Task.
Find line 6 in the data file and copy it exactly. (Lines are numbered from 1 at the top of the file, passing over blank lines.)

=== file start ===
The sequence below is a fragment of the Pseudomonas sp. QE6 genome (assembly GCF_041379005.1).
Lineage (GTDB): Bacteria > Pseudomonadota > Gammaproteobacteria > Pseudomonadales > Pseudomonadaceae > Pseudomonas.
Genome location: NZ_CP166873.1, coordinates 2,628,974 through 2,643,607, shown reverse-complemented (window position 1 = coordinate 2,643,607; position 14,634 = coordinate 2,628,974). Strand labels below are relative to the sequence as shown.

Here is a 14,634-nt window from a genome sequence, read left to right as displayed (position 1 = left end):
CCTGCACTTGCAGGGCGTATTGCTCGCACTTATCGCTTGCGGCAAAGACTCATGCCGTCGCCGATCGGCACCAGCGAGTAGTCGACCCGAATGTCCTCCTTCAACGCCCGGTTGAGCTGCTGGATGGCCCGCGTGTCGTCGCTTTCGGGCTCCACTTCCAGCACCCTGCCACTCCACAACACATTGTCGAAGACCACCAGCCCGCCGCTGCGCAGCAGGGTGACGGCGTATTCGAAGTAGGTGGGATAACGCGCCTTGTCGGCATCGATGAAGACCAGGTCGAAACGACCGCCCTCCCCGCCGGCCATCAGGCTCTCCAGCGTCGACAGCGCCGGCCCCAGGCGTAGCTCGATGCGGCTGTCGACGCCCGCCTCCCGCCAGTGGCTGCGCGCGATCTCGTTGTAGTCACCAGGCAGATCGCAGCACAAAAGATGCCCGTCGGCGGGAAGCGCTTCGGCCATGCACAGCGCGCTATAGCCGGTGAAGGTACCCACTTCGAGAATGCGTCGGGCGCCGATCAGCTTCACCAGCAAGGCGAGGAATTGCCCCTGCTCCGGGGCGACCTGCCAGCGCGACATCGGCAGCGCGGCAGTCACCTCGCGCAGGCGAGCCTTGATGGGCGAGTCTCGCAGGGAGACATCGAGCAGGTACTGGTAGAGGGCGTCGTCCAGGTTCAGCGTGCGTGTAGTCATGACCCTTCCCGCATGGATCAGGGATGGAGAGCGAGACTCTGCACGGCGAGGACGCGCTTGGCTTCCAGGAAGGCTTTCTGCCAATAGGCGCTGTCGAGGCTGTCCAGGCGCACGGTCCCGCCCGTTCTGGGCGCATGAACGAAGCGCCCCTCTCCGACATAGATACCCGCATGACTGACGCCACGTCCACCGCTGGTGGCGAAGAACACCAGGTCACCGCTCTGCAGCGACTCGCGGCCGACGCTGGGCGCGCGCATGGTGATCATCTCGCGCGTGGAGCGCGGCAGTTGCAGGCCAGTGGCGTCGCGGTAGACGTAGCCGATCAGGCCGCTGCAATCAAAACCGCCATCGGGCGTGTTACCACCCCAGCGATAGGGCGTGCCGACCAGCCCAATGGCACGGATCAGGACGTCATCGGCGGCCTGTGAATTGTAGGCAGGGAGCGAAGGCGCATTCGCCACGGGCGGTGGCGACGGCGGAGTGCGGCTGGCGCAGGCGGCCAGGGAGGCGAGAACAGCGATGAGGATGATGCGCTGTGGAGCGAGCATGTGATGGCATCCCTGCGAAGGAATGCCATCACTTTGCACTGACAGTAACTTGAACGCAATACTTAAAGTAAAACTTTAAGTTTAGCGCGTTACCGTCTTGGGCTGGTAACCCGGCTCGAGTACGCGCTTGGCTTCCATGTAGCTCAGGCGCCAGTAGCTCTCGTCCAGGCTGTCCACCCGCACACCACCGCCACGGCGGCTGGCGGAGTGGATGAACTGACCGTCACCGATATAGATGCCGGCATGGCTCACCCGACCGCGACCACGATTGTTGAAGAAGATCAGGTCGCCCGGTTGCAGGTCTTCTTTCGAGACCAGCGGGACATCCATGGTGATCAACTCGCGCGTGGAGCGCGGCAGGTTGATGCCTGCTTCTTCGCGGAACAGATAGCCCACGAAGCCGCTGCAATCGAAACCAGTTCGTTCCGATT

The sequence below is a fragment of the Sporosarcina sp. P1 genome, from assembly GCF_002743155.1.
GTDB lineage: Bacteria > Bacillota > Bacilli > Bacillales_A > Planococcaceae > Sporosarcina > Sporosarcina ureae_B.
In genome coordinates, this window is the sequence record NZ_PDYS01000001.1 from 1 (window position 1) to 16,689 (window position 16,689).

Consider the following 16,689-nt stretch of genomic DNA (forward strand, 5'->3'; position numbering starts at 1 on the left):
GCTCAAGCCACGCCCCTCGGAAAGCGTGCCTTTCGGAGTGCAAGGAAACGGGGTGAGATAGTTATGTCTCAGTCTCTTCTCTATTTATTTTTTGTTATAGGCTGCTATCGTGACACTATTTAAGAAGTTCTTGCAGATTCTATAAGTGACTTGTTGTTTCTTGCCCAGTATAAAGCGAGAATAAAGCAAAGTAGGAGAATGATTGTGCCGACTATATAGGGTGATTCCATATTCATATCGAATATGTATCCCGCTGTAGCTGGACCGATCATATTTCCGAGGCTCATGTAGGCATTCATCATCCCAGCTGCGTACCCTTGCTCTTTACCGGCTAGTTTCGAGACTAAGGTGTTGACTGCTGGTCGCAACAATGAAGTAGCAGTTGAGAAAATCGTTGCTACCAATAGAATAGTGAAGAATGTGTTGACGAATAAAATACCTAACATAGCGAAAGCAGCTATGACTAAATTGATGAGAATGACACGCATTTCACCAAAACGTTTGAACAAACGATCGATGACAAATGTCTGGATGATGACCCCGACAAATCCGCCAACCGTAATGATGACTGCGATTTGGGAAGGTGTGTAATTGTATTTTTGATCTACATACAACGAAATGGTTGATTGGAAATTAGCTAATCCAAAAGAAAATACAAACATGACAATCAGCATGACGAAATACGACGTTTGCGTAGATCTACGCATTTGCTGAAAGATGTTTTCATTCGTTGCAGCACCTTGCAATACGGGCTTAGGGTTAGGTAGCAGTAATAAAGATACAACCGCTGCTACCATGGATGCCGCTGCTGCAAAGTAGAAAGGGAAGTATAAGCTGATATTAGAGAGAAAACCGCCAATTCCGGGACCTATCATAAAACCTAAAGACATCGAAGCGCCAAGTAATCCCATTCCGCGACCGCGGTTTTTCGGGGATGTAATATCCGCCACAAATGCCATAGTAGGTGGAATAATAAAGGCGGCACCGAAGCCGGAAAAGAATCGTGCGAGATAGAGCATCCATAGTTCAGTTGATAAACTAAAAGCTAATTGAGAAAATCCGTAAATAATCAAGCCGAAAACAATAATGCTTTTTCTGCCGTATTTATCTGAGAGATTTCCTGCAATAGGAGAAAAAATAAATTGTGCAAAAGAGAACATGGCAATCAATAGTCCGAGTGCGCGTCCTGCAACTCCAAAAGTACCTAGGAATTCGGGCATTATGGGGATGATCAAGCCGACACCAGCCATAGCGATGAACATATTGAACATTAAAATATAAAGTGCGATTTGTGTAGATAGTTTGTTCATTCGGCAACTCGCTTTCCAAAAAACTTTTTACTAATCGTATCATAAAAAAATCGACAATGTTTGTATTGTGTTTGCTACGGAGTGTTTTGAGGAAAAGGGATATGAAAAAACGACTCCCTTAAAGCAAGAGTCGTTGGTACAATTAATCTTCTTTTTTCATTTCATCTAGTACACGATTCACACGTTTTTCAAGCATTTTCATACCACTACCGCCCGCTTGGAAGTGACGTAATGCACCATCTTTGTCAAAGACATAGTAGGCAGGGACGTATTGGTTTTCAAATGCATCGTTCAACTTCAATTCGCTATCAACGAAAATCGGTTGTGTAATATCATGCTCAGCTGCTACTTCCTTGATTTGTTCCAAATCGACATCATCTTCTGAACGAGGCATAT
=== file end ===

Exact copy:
The sequence below is a fragment of the Sporosarcina sp. P1 genome, from assembly GCF_002743155.1.